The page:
"We may not yet have succumbed to the private nirvana of consumption that is Daslu — Sao Paolo’s luxury boutique, where, because the rich do not walk, you cannot enter off the street but must arrive by car (or helicopter) and pass through a security checkpoint — but Dundrum Town Centre betrays some of its less appealing characteristics: it is a self- referential walled city, cut off from the devastated heart of Dundrum village by a moat of traffic," Shane O'Toole writes of a Dublin development in yesterday's Times of London. "In contrast, city centre retail developments have generally sought to extend the surrounding network of urban connections to create new urban routes."

Sound familiar? How many of you have ever arrived by foot to the Natick Mall? Shoppers World? The Framingham megaplex theater?

"Cities have to be theatres for public life, not just machines for production. The city should be curated as a work of art or managed as a great theatre," O'Toole argues. "All successful cities across Europe and the US, from Barcelona, with its myriad small public spaces and support for street spectacle, to New York, where Central Park was turned around over the past generation from a city-owned antisocial space to a place of public 'happenings', managed and programmed by a private trust, learnt the same lesson.

"Public space can be reclaimed to regenerate the economic and social life of urban areas. But it must feel safe, comfortable and pedestrian-friendly."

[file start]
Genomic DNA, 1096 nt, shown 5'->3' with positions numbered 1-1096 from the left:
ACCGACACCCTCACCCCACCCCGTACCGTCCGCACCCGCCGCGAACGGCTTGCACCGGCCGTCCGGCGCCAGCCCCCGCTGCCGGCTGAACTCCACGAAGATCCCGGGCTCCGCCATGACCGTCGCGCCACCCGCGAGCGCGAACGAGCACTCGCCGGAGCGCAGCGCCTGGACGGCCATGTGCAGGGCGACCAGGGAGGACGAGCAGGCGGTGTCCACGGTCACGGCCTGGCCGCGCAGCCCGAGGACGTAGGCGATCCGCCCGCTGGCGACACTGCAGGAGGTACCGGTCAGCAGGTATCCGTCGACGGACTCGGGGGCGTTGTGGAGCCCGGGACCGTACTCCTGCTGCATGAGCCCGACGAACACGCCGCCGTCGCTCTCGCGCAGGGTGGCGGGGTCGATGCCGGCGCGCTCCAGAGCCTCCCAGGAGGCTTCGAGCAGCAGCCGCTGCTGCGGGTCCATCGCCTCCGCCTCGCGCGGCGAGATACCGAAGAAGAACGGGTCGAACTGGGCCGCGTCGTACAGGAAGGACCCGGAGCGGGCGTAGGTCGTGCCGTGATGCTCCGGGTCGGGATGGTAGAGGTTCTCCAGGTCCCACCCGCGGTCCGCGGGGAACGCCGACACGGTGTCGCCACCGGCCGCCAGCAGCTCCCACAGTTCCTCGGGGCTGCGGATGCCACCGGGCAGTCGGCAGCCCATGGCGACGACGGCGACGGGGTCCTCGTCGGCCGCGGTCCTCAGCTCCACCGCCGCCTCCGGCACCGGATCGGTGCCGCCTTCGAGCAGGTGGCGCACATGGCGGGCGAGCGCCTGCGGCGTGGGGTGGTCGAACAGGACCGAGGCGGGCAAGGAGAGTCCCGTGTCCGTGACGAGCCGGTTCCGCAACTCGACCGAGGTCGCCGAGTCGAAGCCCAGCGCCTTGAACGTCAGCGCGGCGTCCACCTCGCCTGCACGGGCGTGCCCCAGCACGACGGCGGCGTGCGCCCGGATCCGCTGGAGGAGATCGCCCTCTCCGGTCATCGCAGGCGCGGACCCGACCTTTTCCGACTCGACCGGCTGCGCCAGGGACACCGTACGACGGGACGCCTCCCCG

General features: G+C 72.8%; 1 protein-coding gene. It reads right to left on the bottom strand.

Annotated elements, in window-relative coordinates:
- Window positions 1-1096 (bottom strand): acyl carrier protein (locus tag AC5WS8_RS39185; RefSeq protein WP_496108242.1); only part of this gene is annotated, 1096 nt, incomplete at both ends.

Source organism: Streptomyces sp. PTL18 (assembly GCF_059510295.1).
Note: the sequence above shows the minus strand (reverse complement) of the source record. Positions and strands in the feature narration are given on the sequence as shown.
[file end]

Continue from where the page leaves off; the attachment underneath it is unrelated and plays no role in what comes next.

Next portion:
That also holds true for any redevelopment plans that hope to succeed in downtown Framingham.

"Public is a bad word in Ireland right now. The public sector is denigrated as the private sector is lauded," he says. That's even more true in the current American political discourse. But we ignore public space at our peril.

Swan! … and Slowing Down

I'm sure I wasn't imagining it. Yesterday, I was driving by the pond off Elm Street near Saxonville center, and I did indeed see a beautiful white swan. I wasn't able to stop, but did slow down for a good look. What a pleasant surprise on a dismal, grey, raw day!

Alas, I went back on foot this morning, and the swan was gone. Which just goes to prove again that some of the unexpected, joyful gifts nature offers us are fleeting indeed. And sometimes, even if you get to enjoy nature while driving, it's even better if you can slow down, stop, and see it outside of the sealed, metal environment that is your car. I sure wish I'd been able to pull over, get out, and give that gorgeous creature a much longer look.

Which brings me to a stream-of-consciousness related point -- you definitely experience your community differently in a vehicle and on foot. Now there's nothing inherently wrong with driving; it lets you go so many more places than you could if your only alternative was walking. But I think it's unfortunate if the only way you ever experience your community is in a motorized vehicle. There are things you miss, from chatting with the neighbors to seeing little details that simply whiz by in a blur when you're driving 30+ mph.

Sometimes we lose sight of that in a multi-tasking culture where cramming more and more, faster and faster, into all available time tends to be prized a lot more than deliberation, contemplation and slowing down. I'm reading the book Sabbath by Wayne Muller, and he's got some fascinating points on the need to balance striving with occasionally slowing down. He also asks: